In the above description, the pulse-width of the driving pulse is varied in response to the density signal which is indicative of the image to be recorded. It is possible to vary the pulse-width and/or the pulse-amplitude of the driving pulse to control the energy content of the driving pulse in response to the density signal.

Those who are skilled in the art will readily perceive how to modify the invention. Therefore, the appended claims are to be construed to cover all equivalent structures which fall within the true scope and spirit of the invention.

Claims (11)

What is claimed is:
1. An ink-jet recording system for recording points in an image as dots on a recording medium, said system comprising:
means including an ink-jet print head responsive to driving pulses for ejecting ink droplets to record said dots on said recording medium, the volume of said ejected ink droplets corresponding to the energy content of said driving pulses;
means for generating said driving pulses and for suppling said driving pulses to said ink-jet print head;
memory means having an output signal corresponding to information stored therein;
means for adding an image signal indicative of the points of said image being recorded to said output of said memory means;
means for comparing an output of said adding means with a signal having a predetermined value, means responsive to said comparing means for storing said output of said adding means in said memory means only when the level of said output of said adding means is less than the level of said signal having said predetermined value; and
means for supplying said output of said adding means to said driving pulse generating means, said energy content of said driving pulse being varied in response to said output of said adding means.
2. The ink-jet recording system as claimed in claim 1, wherein the information stored in said memory means is cleared when said output of said adding means is supplied to said driving pulse generating means, whereby no output of said memory means responsive to said cleared information is supplied to said adding means at a subsequent image point.
3. The ink-jet recording system as claimed in claim 1, wherein at least one of a pulse-width and a pulse-amplitude of said driving pulse is varied in response to said output of said adding means.
4. An ink-jet printer for making half-tone images, said ink-jet printer comprising means for generating successive image signals responsive to a reading of successive image points on a document to be reproduced by said ink-jet printer, each of said image signals having a level which corresponds to the density of a half-tone of said image at a corresponding image point on said document, comparator means responsive to each of said image signals for detecting whether the level of each image signal is above or below a threshold level, drive pulse generating means responsive to said comparator means detecting a high level image signal which is above said threshold level for generating a drive pulse having an energy content corresponding to the level of said high level image signal, memory means responsive to said comparator means detecting a low level image signal which is below said threshold level for storing a memory of said image signal, no driving pulse being generated responsive to a low level image signal which is below said threshold level, means responsive to said memory means for adding said stored low level signal to the next successive image signal, whereby the level of said next successive image signal is increased before it reaches said comparator means, and ink-jet printing means responsive to said drive pulse generating means for ejecting a droplet of ink having a volume corresponding to the energy content of said drive pulse.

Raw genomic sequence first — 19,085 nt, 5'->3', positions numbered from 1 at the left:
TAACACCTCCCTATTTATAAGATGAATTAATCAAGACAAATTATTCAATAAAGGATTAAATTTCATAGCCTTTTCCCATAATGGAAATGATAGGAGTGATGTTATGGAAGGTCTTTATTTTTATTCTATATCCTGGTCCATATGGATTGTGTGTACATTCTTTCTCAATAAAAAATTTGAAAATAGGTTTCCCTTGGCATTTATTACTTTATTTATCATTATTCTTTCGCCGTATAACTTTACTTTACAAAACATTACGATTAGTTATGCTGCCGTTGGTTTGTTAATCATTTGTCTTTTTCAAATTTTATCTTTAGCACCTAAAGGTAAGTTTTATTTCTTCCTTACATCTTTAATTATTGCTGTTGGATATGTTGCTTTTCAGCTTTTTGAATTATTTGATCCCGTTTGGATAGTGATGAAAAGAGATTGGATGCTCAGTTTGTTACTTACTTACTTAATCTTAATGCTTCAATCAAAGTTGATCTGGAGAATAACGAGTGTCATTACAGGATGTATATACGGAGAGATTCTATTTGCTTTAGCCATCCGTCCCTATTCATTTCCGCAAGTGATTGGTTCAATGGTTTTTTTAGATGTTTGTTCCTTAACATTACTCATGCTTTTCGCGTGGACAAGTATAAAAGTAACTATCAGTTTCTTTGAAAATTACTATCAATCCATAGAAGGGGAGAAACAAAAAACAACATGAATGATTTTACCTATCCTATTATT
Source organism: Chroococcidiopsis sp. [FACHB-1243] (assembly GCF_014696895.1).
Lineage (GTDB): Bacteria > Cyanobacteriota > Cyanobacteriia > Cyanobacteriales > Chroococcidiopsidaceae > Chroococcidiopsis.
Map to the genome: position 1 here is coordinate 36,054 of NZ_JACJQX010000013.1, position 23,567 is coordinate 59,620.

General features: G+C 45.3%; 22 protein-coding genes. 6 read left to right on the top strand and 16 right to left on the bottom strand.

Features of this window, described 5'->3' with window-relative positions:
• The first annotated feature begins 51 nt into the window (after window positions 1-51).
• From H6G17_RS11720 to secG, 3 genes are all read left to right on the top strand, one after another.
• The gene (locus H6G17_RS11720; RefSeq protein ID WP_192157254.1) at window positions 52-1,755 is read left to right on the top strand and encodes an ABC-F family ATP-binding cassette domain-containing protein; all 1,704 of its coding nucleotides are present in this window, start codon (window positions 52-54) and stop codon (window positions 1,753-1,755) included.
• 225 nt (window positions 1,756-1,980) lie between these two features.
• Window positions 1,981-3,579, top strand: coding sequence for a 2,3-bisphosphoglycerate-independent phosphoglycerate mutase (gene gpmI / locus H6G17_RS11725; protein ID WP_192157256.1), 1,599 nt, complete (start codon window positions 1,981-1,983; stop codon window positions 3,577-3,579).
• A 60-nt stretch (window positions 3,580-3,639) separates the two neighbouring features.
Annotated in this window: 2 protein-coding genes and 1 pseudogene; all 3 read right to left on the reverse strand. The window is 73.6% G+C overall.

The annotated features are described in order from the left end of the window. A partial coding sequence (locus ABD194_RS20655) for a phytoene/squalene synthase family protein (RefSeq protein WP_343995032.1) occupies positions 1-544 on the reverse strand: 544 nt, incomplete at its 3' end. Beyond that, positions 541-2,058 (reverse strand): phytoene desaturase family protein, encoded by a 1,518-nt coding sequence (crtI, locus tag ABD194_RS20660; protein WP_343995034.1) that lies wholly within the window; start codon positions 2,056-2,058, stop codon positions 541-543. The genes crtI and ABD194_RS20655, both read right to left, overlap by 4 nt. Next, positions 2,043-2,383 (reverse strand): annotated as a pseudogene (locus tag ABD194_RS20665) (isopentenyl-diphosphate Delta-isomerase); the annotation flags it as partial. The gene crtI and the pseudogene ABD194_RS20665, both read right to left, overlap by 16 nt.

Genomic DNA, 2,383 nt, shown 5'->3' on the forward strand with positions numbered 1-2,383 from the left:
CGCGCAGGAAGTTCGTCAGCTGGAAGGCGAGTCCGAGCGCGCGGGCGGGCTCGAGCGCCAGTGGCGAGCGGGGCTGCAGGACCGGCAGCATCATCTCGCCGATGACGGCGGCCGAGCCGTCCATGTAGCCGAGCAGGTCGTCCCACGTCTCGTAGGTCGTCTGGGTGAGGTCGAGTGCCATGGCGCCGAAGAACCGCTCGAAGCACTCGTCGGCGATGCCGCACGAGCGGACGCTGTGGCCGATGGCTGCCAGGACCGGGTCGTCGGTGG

5. The printer of claim 4 and clock means for cyclically and periodically driving said image reading means to uniformly scan said image points on said document.
6. The printer of claim 5 and means responsive to said clock means for interrogating said memory means in synchronism with said scanning of said image points whereby signals responsive to a plurality of successive light density image points may be combined to reach the threshold level at which level the volume of said ink droplet is large enough to be printed.
7. The printer of claim 4 and means for erasing said memory after each addition of said stored signal to the next successive image signal.
8. The printer of claim 4 and means for indicating a white image point responsive to a read out of said memory a predetermined number of times without causing said added signal to reach a high image signal level which is above said threshold level.
9. The printer of claim 8 where said predetermined number is "4".
10. The printer of claim 7 and means for causing the width of said drive pulse to vary in order to make the energy content correspond to the level of said image signal.